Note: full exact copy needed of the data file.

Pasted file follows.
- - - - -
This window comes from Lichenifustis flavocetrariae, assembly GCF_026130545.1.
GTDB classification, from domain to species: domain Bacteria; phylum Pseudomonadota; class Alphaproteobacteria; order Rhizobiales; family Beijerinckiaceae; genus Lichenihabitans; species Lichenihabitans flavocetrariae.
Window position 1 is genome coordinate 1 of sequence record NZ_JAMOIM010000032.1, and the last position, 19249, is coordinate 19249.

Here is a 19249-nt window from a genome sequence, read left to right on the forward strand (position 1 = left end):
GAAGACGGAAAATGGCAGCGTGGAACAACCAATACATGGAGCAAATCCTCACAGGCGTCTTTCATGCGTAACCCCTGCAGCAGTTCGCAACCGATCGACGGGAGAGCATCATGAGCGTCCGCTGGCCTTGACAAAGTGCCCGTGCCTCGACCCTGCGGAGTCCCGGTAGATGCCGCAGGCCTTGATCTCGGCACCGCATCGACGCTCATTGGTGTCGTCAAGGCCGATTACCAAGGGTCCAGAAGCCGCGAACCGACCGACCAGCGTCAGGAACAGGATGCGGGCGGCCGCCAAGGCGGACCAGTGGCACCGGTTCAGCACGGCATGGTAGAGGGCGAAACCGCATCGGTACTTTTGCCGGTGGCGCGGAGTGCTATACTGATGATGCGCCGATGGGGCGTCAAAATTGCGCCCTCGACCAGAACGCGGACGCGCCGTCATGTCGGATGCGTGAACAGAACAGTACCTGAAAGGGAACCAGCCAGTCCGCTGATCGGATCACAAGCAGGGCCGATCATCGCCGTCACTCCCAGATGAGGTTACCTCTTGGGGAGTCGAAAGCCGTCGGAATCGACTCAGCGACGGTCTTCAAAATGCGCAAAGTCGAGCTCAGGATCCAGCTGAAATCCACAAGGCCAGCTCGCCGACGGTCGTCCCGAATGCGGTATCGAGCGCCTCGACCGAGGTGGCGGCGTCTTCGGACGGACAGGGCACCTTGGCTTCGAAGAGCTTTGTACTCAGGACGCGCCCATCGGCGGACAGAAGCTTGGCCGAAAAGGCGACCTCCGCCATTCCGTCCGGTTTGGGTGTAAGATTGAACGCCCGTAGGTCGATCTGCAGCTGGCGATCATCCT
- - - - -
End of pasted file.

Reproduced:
This window comes from Lichenifustis flavocetrariae, assembly GCF_026130545.1.
GTDB classification, from domain to species: domain Bacteria; phylum Pseudomonadota; class Alphaproteobacteria; order Rhizobiales; family Beijerinckiaceae; genus Lichenihabitans; species Lichenihabitans flavocetrariae.
Window position 1 is genome coordinate 1 of sequence record NZ_JAMOIM010000032.1, and the last position, 19249, is coordinate 19249.

Here is a 19249-nt window from a genome sequence, read left to right on the forward strand (position 1 = left end):
GAAGACGGAAAATGGCAGCGTGGAACAACCAATACATGGAGCAAATCCTCACAGGCGTCTTTCATGCGTAACCCCTGCAGCAGTTCGCAACCGATCGACGGGAGAGCATCATGAGCGTCCGCTGGCCTTGACAAAGTGCCCGTGCCTCGACCCTGCGGAGTCCCGGTAGATGCCGCAGGCCTTGATCTCGGCACCGCATCGACGCTCATTGGTGTCGTCAAGGCCGATTACCAAGGGTCCAGAAGCCGCGAACCGACCGACCAGCGTCAGGAACAGGATGCGGGCGGCCGCCAAGGCGGACCAGTGGCACCGGTTCAGCACGGCATGGTAGAGGGCGAAACCGCATCGGTACTTTTGCCGGTGGCGCGGAGTGCTATACTGATGATGCGCCGATGGGGCGTCAAAATTGCGCCCTCGACCAGAACGCGGACGCGCCGTCATGTCGGATGCGTGAACAGAACAGTACCTGAAAGGGAACCAGCCAGTCCGCTGATCGGATCACAAGCAGGGCCGATCATCGCCGTCACTCCCAGATGAGGTTACCTCTTGGGGAGTCGAAAGCCGTCGGAATCGACTCAGCGACGGTCTTCAAAATGCGCAAAGTCGAGCTCAGGATCCAGCTGAAATCCACAAGGCCAGCTCGCCGACGGTCGTCCCGAATGCGGTATCGAGCGCCTCGACCGAGGTGGCGGCGTCTTCGGACGGACAGGGCACCTTGGCTTCGAAGAGCTTTGTACTCAGGACGCGCCCATCGGCGGACAGAAGCTTGGCCGAAAAGGCGACCTCCGCCATTCCGTCCGGTTTGGGTGTAAGATTGAACGCCCGTAGGTCGATCTGCAGCTGGCGATCATCCT